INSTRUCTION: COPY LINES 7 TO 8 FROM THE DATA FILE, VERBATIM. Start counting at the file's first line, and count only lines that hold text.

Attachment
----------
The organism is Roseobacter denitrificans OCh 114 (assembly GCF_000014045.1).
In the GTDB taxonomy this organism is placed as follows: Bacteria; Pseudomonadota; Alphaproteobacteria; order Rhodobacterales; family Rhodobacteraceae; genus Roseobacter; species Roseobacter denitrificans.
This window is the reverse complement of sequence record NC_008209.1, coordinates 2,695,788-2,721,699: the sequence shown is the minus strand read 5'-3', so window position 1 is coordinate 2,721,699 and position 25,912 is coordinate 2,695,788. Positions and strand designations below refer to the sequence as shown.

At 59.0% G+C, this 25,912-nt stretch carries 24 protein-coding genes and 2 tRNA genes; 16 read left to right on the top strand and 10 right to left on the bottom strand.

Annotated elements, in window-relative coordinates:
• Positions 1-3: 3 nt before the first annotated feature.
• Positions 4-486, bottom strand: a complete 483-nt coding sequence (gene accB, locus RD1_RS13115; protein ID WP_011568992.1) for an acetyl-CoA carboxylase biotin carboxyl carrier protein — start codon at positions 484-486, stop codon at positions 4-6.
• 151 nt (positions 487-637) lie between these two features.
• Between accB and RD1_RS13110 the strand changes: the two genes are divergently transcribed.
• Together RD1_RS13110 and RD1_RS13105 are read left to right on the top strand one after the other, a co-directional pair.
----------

• Positions 4-486, bottom strand: a complete 483-nt coding sequence (gene accB, locus RD1_RS13115; protein ID WP_011568992.1) for an acetyl-CoA carboxylase biotin carboxyl carrier protein — start codon at positions 484-486, stop codon at positions 4-6.
• 151 nt (positions 487-637) lie between these two features.